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Film Review


Missing

Directed by Nicholas D. Johnson, Will Merrick
From: Stage 6 Films
Released: 01.20.23
Review by Julian Lytle | January 18, 2023 at 6:12 PM
B+

Basically: A teenage girl who has a rocky relationship with her mom has to search for her when she doesn’t return from a trip.

Who saw Searching a few years ago? That film where John Cho looks for his daughter while staring at a computer webcam. Honestly, I never finished it, although I heard great things about it. Something about this style of the film makes me feel I’m going over my social media limit for the day. I’ve since found out in my research that these films fall under the computer screen/screen-life subgenre of thrillers, which I like in concept. That led me to give Missing a chance—and also because it stars Storm Reid and Nia Long

Missing follows June (Reid), an 18-year-old girl who is still grieving her late father. Her mom Grace (Long) is about to go on a trip to Columbia with her boyfriend Kevin (Ken Leung). Grace and June have a ton of static—from Grace always calling June and leaving voicemails to the fact this trip is during Father’s Day. The two are not vibing. While Grace is away, June throws a party and hangs out with her friends, causing her to almost forget to pick up her mom from the airport. But when she finally makes it to the airport, Grace and Kevin don’t appear. As June tries to contact her mom and Kevin, she gets increasingly worried when she can’t reach them. June takes it upon herself to try to find her mom.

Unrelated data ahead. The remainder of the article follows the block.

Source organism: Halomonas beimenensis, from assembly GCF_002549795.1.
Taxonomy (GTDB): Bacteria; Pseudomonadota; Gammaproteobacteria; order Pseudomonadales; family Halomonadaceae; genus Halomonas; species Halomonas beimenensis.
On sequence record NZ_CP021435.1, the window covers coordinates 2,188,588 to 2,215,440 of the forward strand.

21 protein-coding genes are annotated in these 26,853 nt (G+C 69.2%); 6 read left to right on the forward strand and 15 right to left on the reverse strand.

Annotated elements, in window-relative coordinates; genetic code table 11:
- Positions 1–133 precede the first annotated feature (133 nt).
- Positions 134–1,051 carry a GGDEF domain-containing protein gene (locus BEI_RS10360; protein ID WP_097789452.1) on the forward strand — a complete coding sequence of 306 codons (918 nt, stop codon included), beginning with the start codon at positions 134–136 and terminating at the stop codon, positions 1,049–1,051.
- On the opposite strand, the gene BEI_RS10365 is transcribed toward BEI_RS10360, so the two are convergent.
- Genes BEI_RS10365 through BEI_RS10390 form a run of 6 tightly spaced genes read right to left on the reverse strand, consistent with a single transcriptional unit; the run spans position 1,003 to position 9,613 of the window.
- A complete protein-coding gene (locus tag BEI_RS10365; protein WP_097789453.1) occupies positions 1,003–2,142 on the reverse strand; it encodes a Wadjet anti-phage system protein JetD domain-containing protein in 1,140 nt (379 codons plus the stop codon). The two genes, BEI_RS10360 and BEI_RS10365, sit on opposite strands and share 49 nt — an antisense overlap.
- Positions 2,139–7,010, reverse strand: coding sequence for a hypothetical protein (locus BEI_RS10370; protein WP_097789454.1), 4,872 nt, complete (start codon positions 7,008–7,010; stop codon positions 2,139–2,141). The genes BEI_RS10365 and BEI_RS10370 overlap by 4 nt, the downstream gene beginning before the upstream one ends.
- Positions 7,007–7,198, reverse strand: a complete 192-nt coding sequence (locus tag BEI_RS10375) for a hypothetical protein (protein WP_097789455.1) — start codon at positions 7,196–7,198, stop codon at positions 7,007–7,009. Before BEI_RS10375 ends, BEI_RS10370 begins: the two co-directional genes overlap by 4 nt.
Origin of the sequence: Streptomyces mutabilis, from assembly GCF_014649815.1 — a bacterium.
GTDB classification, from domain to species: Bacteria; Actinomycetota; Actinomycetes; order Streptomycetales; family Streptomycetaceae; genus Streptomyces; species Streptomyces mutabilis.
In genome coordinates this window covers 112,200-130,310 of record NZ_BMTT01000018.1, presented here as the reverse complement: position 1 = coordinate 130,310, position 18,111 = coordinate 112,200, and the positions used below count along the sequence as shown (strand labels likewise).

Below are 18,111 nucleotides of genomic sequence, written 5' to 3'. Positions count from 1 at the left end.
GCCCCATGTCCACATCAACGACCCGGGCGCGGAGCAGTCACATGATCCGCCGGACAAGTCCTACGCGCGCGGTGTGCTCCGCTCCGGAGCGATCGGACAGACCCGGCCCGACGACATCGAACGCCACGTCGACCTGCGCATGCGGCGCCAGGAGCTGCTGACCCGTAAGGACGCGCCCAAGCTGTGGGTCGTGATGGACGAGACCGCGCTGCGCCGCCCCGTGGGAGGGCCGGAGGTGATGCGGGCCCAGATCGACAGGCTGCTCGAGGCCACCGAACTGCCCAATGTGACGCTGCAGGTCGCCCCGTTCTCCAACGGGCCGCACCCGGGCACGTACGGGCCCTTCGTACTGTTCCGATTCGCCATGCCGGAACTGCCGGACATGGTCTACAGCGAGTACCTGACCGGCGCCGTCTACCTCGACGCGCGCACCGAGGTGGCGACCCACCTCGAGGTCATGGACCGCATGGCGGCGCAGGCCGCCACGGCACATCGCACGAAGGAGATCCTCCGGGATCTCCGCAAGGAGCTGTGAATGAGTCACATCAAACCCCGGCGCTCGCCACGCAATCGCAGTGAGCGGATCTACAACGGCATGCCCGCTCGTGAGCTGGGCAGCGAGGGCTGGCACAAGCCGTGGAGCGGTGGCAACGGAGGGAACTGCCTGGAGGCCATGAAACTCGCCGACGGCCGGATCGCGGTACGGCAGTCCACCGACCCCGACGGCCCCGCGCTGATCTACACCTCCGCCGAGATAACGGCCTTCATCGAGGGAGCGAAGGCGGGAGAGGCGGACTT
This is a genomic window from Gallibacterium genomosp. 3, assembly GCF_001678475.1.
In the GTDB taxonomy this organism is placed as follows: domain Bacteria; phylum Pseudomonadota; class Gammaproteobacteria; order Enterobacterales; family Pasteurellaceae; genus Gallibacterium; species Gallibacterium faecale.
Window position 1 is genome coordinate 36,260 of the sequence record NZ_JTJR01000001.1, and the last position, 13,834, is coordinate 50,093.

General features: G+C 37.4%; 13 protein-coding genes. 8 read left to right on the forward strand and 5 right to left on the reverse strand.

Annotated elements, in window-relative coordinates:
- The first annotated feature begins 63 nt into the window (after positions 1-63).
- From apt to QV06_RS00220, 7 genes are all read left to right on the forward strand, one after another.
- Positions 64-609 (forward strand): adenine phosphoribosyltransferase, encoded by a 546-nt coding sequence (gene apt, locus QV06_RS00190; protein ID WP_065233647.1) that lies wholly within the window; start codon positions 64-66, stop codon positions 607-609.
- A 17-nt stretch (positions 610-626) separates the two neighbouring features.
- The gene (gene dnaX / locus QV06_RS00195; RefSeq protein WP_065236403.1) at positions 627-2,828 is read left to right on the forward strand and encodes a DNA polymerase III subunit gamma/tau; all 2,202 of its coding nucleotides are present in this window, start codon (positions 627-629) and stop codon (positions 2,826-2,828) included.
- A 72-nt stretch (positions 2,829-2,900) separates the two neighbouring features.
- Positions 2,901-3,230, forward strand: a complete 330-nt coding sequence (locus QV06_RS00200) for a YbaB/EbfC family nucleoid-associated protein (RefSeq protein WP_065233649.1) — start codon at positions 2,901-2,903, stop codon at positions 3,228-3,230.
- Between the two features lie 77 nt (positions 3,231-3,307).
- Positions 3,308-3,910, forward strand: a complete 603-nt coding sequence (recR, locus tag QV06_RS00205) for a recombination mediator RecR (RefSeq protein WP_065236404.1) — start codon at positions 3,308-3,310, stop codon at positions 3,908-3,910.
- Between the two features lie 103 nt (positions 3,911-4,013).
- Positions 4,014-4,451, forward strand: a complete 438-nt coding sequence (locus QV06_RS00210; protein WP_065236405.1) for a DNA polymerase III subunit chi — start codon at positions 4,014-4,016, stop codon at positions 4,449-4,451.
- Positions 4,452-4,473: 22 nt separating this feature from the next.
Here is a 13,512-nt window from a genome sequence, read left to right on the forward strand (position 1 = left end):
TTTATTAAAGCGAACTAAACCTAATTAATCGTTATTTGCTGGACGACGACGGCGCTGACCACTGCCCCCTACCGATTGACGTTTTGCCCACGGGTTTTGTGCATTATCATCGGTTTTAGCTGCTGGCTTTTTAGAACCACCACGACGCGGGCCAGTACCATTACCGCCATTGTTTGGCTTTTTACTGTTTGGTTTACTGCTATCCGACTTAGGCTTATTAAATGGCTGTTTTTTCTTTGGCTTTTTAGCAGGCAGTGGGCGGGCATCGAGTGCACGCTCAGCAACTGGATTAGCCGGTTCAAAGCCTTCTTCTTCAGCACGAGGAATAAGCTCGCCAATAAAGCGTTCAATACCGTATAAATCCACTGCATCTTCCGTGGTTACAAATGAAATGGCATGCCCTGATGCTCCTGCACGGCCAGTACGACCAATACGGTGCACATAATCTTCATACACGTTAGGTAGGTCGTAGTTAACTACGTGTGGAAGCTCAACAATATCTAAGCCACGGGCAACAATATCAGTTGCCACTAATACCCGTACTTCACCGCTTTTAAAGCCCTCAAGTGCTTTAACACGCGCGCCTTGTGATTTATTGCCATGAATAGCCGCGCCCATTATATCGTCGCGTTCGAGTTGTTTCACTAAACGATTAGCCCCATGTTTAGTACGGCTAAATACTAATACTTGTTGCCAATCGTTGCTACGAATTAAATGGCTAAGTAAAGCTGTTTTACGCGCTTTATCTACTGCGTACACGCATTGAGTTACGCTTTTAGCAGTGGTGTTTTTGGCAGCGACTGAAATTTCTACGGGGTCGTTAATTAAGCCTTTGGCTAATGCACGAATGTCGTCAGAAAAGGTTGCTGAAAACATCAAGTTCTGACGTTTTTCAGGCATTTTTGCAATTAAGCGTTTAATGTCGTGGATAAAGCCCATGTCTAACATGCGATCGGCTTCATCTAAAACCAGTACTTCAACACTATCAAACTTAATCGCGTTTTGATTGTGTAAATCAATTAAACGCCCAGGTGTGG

Photo: Temma Hankin © 2022 CTMG

It’s pretty interesting to watch a film that’s constructed through FaceTime conversations. June always has her FaceTime app open on her laptop which, if you don’t know, shows what your camera sees while pointed toward you. You see June talk on WhatsApp and search through her mom’s Google account settings. It might sound tedious but it folds into the story and builds suspense. 

Right now, this burgeoning screen-life subgenre seems to be pushing the found-footage type of film into the future as tech and culture change. The story also feels like and references the true crime genre you’d see on the ID channel, a podcast, or the latest hot Netflix show about murder or kidnapping. The way Missing is able to simultaneously work within those tropes and break them brought me into the film and story well, as I don’t typically enjoy true crime stories at all. 

Storm Reid is very good here; she has to carry the film on her shoulders. Missing focuses so much on her face, as well as her acting with who she’s talking to through a screen, and Reid shows a lot of dynamic emotion throughout. 

Joaquim de Almeida plays Javier, a man in Colombia who June hires to help her. He does so much as a supporting character who June only interacts with through a phone. The film also does a lot with their friendship. You really care about Javier, and I can say there were many times I thought he might pop up in the same place as June to help her out. (That’s not a spoiler for those who care.)

Nia Long is really good as Grace even though she’s not on screen that long; in the little time she has, she is able to carry so much of what you need to know about Grace and how deeply she cares for June. Solid work from Long, who’s been great for decades. 

In the End: Missing is a great thriller with a mystery that’s fun to try and figure out, all while perfecting a new type of film.

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